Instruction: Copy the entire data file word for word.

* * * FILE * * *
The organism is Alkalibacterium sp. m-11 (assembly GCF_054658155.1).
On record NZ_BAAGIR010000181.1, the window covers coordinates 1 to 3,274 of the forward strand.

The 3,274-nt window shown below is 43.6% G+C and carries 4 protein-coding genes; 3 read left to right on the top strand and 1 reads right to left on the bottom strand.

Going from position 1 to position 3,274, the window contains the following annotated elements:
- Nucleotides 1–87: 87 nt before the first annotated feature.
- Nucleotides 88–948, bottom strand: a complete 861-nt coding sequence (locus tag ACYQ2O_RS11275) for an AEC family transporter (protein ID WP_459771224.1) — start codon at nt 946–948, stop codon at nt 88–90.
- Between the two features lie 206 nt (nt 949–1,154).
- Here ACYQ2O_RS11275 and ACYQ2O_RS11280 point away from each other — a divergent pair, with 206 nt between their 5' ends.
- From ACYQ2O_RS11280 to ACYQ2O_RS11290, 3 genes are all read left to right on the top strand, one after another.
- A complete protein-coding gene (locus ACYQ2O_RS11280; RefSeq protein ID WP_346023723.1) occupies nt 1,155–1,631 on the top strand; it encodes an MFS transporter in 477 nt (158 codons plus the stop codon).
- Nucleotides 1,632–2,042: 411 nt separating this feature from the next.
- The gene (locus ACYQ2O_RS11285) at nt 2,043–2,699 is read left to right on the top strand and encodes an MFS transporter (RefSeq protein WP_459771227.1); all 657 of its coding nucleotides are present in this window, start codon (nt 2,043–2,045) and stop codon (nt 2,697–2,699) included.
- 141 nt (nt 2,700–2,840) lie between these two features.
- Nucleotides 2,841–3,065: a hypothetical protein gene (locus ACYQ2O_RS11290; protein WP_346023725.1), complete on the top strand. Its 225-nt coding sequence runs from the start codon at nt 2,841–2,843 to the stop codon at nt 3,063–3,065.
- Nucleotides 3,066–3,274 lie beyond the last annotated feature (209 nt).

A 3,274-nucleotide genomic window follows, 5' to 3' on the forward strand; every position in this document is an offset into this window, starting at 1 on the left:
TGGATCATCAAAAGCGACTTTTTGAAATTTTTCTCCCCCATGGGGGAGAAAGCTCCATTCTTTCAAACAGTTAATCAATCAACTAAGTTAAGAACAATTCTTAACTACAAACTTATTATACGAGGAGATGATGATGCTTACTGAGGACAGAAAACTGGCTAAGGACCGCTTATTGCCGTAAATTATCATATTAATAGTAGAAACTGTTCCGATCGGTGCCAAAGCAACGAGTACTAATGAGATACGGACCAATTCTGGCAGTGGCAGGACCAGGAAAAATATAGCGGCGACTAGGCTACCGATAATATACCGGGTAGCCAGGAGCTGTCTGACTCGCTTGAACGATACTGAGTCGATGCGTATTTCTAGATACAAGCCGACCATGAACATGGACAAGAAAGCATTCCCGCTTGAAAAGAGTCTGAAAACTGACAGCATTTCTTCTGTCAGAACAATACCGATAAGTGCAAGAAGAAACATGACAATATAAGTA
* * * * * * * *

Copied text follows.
The organism is Alkalibacterium sp. m-11 (assembly GCF_054658155.1).
On record NZ_BAAGIR010000181.1, the window covers coordinates 1 to 3,274 of the forward strand.

The 3,274-nt window shown below is 43.6% G+C and carries 4 protein-coding genes; 3 read left to right on the top strand and 1 reads right to left on the bottom strand.

Going from position 1 to position 3,274, the window contains the following annotated elements:
- Nucleotides 1–87: 87 nt before the first annotated feature.
- Nucleotides 88–948, bottom strand: a complete 861-nt coding sequence (locus tag ACYQ2O_RS11275) for an AEC family transporter (protein ID WP_459771224.1) — start codon at nt 946–948, stop codon at nt 88–90.
- Between the two features lie 206 nt (nt 949–1,154).
- Here ACYQ2O_RS11275 and ACYQ2O_RS11280 point away from each other — a divergent pair, with 206 nt between their 5' ends.
- From ACYQ2O_RS11280 to ACYQ2O_RS11290, 3 genes are all read left to right on the top strand, one after another.
- A complete protein-coding gene (locus ACYQ2O_RS11280; RefSeq protein ID WP_346023723.1) occupies nt 1,155–1,631 on the top strand; it encodes an MFS transporter in 477 nt (158 codons plus the stop codon).
- Nucleotides 1,632–2,042: 411 nt separating this feature from the next.
- The gene (locus ACYQ2O_RS11285) at nt 2,043–2,699 is read left to right on the top strand and encodes an MFS transporter (RefSeq protein WP_459771227.1); all 657 of its coding nucleotides are present in this window, start codon (nt 2,043–2,045) and stop codon (nt 2,697–2,699) included.
- 141 nt (nt 2,700–2,840) lie between these two features.
- Nucleotides 2,841–3,065: a hypothetical protein gene (locus ACYQ2O_RS11290; protein WP_346023725.1), complete on the top strand. Its 225-nt coding sequence runs from the start codon at nt 2,841–2,843 to the stop codon at nt 3,063–3,065.
- Nucleotides 3,066–3,274 lie beyond the last annotated feature (209 nt).

A 3,274-nucleotide genomic window follows, 5' to 3' on the forward strand; every position in this document is an offset into this window, starting at 1 on the left:
TGGATCATCAAAAGCGACTTTTTGAAATTTTTCTCCCCCATGGGGGAGAAAGCTCCATTCTTTCAAACAGTTAATCAATCAACTAAGTTAAGAACAATTCTTAACTACAAACTTATTATACGAGGAGATGATGATGCTTACTGAGGACAGAAAACTGGCTAAGGACCGCTTATTGCCGTAAATTATCATATTAATAGTAGAAACTGTTCCGATCGGTGCCAAAGCAACGAGTACTAATGAGATACGGACCAATTCTGGCAGTGGCAGGACCAGGAAAAATATAGCGGCGACTAGGCTACCGATAATATACCGGGTAGCCAGGAGCTGTCTGACTCGCTTGAACGATACTGAGTCGATGCGTATTTCTAGATACAAGCCGACCATGAACATGGACAAGAAAGCATTCCCGCTTGAAAAGAGTCTGAAAACTGACAGCATTTCTTCTGTCAGAACAATACCGATAAGTGCAAGAAGAAACATGACAATATAAGTA